In this segment of The Organic View, host, June Stoyer speaks to Tom Theobald, Master Beekeeper and founding member of the Boulder County Beekeepers’ Association about the impact of this devastating chemical.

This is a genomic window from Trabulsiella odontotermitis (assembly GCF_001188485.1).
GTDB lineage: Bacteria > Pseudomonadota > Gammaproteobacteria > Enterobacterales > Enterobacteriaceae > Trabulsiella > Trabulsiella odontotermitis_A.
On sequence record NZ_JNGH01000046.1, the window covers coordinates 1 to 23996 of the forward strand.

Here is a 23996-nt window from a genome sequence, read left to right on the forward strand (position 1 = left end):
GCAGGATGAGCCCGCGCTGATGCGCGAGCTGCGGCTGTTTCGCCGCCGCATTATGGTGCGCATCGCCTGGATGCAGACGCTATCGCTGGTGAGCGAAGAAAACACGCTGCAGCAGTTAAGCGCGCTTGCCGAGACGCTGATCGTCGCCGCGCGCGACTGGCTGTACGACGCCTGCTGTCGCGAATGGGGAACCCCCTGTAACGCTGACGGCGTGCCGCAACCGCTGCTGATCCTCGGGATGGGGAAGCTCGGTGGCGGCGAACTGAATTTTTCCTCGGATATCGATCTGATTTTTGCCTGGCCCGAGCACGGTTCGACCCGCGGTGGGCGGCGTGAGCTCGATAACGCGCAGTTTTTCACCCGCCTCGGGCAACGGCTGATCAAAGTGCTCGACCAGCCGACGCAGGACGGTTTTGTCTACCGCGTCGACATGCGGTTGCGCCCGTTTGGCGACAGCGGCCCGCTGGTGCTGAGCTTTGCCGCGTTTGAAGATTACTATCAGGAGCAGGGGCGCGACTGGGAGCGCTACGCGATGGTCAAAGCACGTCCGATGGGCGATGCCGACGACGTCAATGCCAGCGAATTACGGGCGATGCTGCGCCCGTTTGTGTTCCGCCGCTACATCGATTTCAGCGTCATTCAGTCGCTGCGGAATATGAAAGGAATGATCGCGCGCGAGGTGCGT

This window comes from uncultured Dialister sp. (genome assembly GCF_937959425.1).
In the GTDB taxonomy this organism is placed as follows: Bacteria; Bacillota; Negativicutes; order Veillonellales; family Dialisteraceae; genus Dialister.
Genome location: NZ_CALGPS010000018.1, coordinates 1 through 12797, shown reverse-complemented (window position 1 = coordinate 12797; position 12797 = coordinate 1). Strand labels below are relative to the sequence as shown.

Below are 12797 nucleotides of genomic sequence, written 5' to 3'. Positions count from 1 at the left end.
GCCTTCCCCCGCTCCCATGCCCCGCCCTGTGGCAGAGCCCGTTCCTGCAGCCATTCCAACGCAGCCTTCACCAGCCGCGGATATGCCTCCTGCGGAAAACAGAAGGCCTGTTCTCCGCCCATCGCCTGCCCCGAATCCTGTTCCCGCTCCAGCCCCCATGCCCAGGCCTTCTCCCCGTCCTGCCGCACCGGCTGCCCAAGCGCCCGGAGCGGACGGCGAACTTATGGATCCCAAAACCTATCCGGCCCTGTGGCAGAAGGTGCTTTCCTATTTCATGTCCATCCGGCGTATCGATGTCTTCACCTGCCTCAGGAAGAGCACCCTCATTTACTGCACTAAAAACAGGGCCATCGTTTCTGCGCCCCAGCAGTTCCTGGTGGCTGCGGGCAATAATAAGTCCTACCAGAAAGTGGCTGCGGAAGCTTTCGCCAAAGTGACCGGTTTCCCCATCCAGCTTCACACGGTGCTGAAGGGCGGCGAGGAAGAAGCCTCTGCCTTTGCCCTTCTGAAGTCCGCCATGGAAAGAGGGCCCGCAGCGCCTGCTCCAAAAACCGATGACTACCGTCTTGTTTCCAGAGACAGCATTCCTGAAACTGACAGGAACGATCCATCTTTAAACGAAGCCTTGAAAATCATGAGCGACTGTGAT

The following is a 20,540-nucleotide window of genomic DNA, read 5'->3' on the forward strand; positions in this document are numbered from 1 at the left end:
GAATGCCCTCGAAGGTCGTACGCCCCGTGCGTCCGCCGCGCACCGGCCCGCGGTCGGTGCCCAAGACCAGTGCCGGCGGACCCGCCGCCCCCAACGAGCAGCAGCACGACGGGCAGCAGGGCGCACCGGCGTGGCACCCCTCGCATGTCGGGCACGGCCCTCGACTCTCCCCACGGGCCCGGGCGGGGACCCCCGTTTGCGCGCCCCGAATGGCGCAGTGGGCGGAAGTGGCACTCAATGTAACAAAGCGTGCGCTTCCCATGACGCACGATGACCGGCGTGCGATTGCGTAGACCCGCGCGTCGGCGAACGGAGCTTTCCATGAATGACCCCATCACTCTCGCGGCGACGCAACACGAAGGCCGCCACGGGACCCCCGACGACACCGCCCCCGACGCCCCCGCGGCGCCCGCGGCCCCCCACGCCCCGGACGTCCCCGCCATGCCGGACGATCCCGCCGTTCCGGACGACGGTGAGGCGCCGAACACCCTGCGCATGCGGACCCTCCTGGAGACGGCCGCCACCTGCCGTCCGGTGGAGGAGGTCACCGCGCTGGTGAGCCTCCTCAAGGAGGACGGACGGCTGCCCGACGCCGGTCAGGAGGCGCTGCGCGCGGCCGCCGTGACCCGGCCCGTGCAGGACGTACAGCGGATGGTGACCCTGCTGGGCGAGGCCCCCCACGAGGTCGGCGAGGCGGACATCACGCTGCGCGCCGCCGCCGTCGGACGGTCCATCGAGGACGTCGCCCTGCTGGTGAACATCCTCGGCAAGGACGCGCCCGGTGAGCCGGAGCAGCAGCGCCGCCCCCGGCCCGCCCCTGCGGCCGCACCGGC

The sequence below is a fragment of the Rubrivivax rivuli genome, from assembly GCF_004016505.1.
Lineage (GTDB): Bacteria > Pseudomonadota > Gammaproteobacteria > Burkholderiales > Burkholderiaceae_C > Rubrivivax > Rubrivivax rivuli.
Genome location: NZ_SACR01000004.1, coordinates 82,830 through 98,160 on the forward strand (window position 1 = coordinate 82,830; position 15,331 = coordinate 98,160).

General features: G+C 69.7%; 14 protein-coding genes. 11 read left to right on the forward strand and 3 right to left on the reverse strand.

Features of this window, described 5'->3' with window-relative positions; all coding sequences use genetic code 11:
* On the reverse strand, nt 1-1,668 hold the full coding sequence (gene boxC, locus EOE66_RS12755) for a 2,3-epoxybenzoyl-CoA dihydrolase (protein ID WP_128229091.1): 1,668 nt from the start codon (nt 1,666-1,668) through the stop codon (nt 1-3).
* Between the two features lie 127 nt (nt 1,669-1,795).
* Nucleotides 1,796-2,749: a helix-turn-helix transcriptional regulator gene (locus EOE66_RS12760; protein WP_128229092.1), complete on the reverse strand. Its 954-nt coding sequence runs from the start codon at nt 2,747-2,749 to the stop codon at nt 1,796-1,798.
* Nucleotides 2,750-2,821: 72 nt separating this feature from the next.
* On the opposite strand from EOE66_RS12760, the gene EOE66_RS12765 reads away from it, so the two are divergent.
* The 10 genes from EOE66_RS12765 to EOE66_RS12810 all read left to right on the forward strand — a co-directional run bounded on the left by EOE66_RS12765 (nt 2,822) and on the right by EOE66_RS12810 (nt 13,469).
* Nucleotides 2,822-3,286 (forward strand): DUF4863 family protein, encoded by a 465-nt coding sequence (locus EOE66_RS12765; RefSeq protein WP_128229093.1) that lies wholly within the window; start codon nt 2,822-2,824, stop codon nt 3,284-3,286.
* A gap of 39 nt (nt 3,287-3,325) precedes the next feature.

Honeybees pollinate ¾ of all of our agricultural food as well as other important crops such as cotton that are used for textiles. Without them, life as we know it would cease to exist. Any fatal impact on the honeybee would create a monumental disaster. Clothianidin has been widely used as a seed treatment on many of the USA’s key crops (which include canola, soy, sunflowers, wheat and sugar beet crops) for eight growing seasons under a conditional registration granted while EPA waited for Bayer Crop Science, the pesticide’s maker, to conduct a field study assessing the insecticide’s threat to bee colony health. The EPA has moved from granting a conditional registration to full registration of this chemical just in time for the spring planting. Clothianidin is of the neonicotinoid family of systemic pesticides, which are taken up by a plant’s vascular system and expressed through pollen, nectar and gutation droplets from which bees then forage and drink. Scientists are concerned about the mix and cumulative effects of the multiple pesticides bees are exposed to in these ways. Neonicotinoids are of particular concern because they have cumulative, sublethal effects on insect pollinators that correspond to CCD symptoms – namely, neurobehavioral and immune system disruptions.
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